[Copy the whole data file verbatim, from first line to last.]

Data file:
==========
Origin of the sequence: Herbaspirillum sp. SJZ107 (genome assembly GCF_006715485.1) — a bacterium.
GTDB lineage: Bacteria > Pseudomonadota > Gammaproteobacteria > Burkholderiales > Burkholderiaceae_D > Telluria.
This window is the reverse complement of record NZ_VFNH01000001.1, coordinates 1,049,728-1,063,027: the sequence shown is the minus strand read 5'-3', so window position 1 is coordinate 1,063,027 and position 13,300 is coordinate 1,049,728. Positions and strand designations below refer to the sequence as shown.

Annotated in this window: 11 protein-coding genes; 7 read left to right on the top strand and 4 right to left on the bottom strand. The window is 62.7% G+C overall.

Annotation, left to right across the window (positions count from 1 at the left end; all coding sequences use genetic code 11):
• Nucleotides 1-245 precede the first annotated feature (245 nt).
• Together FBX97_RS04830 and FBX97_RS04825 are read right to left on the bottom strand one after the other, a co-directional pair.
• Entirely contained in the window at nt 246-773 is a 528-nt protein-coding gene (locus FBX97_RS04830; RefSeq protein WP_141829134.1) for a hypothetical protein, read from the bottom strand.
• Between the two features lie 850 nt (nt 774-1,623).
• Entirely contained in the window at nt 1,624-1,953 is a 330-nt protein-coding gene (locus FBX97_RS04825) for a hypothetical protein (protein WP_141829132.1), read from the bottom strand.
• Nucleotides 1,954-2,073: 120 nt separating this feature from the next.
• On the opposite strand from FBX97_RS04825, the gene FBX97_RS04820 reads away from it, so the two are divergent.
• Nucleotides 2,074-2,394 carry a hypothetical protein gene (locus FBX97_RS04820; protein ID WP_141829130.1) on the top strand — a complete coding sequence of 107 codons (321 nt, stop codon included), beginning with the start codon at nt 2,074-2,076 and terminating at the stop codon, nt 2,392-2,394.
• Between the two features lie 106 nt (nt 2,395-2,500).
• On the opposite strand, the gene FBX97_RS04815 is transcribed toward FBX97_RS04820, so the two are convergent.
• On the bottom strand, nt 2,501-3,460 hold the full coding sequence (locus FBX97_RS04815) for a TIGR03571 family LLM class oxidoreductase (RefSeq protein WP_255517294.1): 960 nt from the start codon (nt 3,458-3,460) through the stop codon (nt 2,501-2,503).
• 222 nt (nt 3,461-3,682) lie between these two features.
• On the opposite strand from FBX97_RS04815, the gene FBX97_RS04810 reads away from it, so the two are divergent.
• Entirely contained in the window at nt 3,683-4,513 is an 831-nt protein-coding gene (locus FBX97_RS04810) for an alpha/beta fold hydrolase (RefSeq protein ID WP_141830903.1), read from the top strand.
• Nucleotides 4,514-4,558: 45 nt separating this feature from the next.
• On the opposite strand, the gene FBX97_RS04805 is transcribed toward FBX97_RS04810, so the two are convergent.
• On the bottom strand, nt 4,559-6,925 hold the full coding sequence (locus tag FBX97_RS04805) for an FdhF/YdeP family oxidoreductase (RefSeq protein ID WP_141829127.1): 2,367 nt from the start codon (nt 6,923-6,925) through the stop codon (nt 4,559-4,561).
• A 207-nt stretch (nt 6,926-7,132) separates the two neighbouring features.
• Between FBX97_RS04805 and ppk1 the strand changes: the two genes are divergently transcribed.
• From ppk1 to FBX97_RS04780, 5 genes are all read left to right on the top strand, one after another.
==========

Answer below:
Origin of the sequence: Herbaspirillum sp. SJZ107 (genome assembly GCF_006715485.1) — a bacterium.
GTDB lineage: Bacteria > Pseudomonadota > Gammaproteobacteria > Burkholderiales > Burkholderiaceae_D > Telluria.
This window is the reverse complement of record NZ_VFNH01000001.1, coordinates 1,049,728-1,063,027: the sequence shown is the minus strand read 5'-3', so window position 1 is coordinate 1,063,027 and position 13,300 is coordinate 1,049,728. Positions and strand designations below refer to the sequence as shown.

Annotated in this window: 11 protein-coding genes; 7 read left to right on the top strand and 4 right to left on the bottom strand. The window is 62.7% G+C overall.

Annotation, left to right across the window (positions count from 1 at the left end; all coding sequences use genetic code 11):
• Nucleotides 1-245 precede the first annotated feature (245 nt).
• Together FBX97_RS04830 and FBX97_RS04825 are read right to left on the bottom strand one after the other, a co-directional pair.
• Entirely contained in the window at nt 246-773 is a 528-nt protein-coding gene (locus FBX97_RS04830; RefSeq protein WP_141829134.1) for a hypothetical protein, read from the bottom strand.
• Between the two features lie 850 nt (nt 774-1,623).
• Entirely contained in the window at nt 1,624-1,953 is a 330-nt protein-coding gene (locus FBX97_RS04825) for a hypothetical protein (protein WP_141829132.1), read from the bottom strand.
• Nucleotides 1,954-2,073: 120 nt separating this feature from the next.
• On the opposite strand from FBX97_RS04825, the gene FBX97_RS04820 reads away from it, so the two are divergent.
• Nucleotides 2,074-2,394 carry a hypothetical protein gene (locus FBX97_RS04820; protein ID WP_141829130.1) on the top strand — a complete coding sequence of 107 codons (321 nt, stop codon included), beginning with the start codon at nt 2,074-2,076 and terminating at the stop codon, nt 2,392-2,394.
• Between the two features lie 106 nt (nt 2,395-2,500).
• On the opposite strand, the gene FBX97_RS04815 is transcribed toward FBX97_RS04820, so the two are convergent.
• On the bottom strand, nt 2,501-3,460 hold the full coding sequence (locus FBX97_RS04815) for a TIGR03571 family LLM class oxidoreductase (RefSeq protein WP_255517294.1): 960 nt from the start codon (nt 3,458-3,460) through the stop codon (nt 2,501-2,503).
• 222 nt (nt 3,461-3,682) lie between these two features.
• On the opposite strand from FBX97_RS04815, the gene FBX97_RS04810 reads away from it, so the two are divergent.
• Entirely contained in the window at nt 3,683-4,513 is an 831-nt protein-coding gene (locus FBX97_RS04810) for an alpha/beta fold hydrolase (RefSeq protein ID WP_141830903.1), read from the top strand.
• Nucleotides 4,514-4,558: 45 nt separating this feature from the next.
• On the opposite strand, the gene FBX97_RS04805 is transcribed toward FBX97_RS04810, so the two are convergent.
• On the bottom strand, nt 4,559-6,925 hold the full coding sequence (locus tag FBX97_RS04805) for an FdhF/YdeP family oxidoreductase (RefSeq protein ID WP_141829127.1): 2,367 nt from the start codon (nt 6,923-6,925) through the stop codon (nt 4,559-4,561).
• A 207-nt stretch (nt 6,926-7,132) separates the two neighbouring features.
• Between FBX97_RS04805 and ppk1 the strand changes: the two genes are divergently transcribed.
• From ppk1 to FBX97_RS04780, 5 genes are all read left to right on the top strand, one after another.